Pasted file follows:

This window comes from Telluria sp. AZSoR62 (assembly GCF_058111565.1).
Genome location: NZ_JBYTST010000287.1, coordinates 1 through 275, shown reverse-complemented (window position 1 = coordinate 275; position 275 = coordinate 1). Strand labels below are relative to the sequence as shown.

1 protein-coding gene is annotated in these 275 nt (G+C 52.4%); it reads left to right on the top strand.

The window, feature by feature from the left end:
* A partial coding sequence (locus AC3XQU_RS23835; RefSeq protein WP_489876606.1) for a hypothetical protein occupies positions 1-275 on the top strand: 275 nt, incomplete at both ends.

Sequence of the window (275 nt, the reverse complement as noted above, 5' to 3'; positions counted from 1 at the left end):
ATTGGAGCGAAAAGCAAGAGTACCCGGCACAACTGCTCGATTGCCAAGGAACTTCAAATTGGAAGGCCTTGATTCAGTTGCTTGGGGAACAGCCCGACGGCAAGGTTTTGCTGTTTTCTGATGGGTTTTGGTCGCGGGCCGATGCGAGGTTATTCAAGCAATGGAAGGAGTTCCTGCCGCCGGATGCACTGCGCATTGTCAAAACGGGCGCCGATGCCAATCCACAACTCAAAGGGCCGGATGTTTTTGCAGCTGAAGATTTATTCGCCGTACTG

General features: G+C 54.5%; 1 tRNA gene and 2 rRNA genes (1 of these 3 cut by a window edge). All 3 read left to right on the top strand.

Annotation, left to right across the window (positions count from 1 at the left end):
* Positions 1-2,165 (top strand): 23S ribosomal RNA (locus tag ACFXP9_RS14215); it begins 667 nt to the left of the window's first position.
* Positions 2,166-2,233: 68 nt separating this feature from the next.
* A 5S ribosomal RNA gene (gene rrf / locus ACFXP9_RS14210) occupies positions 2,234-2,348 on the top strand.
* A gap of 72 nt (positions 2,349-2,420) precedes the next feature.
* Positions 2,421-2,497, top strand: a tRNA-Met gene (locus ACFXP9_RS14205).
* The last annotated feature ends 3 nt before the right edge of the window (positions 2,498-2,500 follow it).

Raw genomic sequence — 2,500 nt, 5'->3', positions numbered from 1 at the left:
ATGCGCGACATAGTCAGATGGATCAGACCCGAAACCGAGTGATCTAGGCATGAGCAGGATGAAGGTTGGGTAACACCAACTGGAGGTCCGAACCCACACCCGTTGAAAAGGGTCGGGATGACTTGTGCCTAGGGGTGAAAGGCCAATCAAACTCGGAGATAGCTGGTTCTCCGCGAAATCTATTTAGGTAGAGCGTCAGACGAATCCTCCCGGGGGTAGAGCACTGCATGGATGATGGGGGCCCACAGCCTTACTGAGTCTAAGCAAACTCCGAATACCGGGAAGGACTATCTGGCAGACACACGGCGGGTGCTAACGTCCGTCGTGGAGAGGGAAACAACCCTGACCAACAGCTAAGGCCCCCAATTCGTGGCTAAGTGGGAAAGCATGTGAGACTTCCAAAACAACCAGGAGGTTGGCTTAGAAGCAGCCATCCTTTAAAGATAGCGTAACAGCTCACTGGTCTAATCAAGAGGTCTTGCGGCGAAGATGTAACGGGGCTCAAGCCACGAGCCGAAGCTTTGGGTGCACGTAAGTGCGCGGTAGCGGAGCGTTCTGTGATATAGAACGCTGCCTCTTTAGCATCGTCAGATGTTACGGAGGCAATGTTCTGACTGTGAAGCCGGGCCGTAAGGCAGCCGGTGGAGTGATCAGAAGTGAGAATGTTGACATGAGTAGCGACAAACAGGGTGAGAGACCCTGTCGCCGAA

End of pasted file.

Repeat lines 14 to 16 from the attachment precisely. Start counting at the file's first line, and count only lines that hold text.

* Positions 2,421-2,497, top strand: a tRNA-Met gene (locus ACFXP9_RS14205).
* The last annotated feature ends 3 nt before the right edge of the window (positions 2,498-2,500 follow it).

Raw genomic sequence — 2,500 nt, 5'->3', positions numbered from 1 at the left: